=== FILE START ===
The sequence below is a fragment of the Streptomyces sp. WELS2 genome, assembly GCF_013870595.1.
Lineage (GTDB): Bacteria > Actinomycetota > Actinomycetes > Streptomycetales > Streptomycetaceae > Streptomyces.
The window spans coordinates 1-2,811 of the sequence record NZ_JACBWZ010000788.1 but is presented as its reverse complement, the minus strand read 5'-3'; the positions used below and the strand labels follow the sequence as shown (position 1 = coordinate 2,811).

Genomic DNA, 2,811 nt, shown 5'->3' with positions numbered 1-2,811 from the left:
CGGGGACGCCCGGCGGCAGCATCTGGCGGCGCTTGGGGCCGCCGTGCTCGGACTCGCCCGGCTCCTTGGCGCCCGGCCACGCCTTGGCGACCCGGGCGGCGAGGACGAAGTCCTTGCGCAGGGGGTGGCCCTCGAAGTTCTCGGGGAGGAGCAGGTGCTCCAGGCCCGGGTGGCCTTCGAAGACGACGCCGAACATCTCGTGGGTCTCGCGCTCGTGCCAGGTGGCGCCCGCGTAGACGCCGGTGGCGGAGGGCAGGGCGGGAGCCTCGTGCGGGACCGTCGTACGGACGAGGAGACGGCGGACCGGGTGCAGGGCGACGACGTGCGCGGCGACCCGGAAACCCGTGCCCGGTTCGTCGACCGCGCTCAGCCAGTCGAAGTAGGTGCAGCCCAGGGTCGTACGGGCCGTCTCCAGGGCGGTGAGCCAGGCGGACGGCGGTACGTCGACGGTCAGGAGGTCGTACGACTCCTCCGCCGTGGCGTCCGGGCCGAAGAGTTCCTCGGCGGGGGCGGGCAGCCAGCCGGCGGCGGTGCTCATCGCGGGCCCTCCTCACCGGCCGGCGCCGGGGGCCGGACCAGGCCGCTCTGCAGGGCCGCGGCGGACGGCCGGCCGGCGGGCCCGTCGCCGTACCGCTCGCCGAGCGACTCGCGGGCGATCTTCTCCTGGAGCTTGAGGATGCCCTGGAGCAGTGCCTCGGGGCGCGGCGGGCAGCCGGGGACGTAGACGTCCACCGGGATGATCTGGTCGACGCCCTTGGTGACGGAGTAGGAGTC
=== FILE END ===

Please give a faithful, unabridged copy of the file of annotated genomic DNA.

The sequence below is a fragment of the Streptomyces sp. WELS2 genome, assembly GCF_013870595.1.
Lineage (GTDB): Bacteria > Actinomycetota > Actinomycetes > Streptomycetales > Streptomycetaceae > Streptomyces.
The window spans coordinates 1-2,811 of the sequence record NZ_JACBWZ010000788.1 but is presented as its reverse complement, the minus strand read 5'-3'; the positions used below and the strand labels follow the sequence as shown (position 1 = coordinate 2,811).

Genomic DNA, 2,811 nt, shown 5'->3' with positions numbered 1-2,811 from the left:
CGGGGACGCCCGGCGGCAGCATCTGGCGGCGCTTGGGGCCGCCGTGCTCGGACTCGCCCGGCTCCTTGGCGCCCGGCCACGCCTTGGCGACCCGGGCGGCGAGGACGAAGTCCTTGCGCAGGGGGTGGCCCTCGAAGTTCTCGGGGAGGAGCAGGTGCTCCAGGCCCGGGTGGCCTTCGAAGACGACGCCGAACATCTCGTGGGTCTCGCGCTCGTGCCAGGTGGCGCCCGCGTAGACGCCGGTGGCGGAGGGCAGGGCGGGAGCCTCGTGCGGGACCGTCGTACGGACGAGGAGACGGCGGACCGGGTGCAGGGCGACGACGTGCGCGGCGACCCGGAAACCCGTGCCCGGTTCGTCGACCGCGCTCAGCCAGTCGAAGTAGGTGCAGCCCAGGGTCGTACGGGCCGTCTCCAGGGCGGTGAGCCAGGCGGACGGCGGTACGTCGACGGTCAGGAGGTCGTACGACTCCTCCGCCGTGGCGTCCGGGCCGAAGAGTTCCTCGGCGGGGGCGGGCAGCCAGCCGGCGGCGGTGCTCATCGCGGGCCCTCCTCACCGGCCGGCGCCGGGGGCCGGACCAGGCCGCTCTGCAGGGCCGCGGCGGACGGCCGGCCGGCGGGCCCGTCGCCGTACCGCTCGCCGAGCGACTCGCGGGCGATCTTCTCCTGGAGCTTGAGGATGCCCTGGAGCAGTGCCTCGGGGCGCGGCGGGCAGCCGGGGACGTAGACGTCCACCGGGATGATCTGGTCGACGCCCTTGGTGACGGAGTAGGAGTC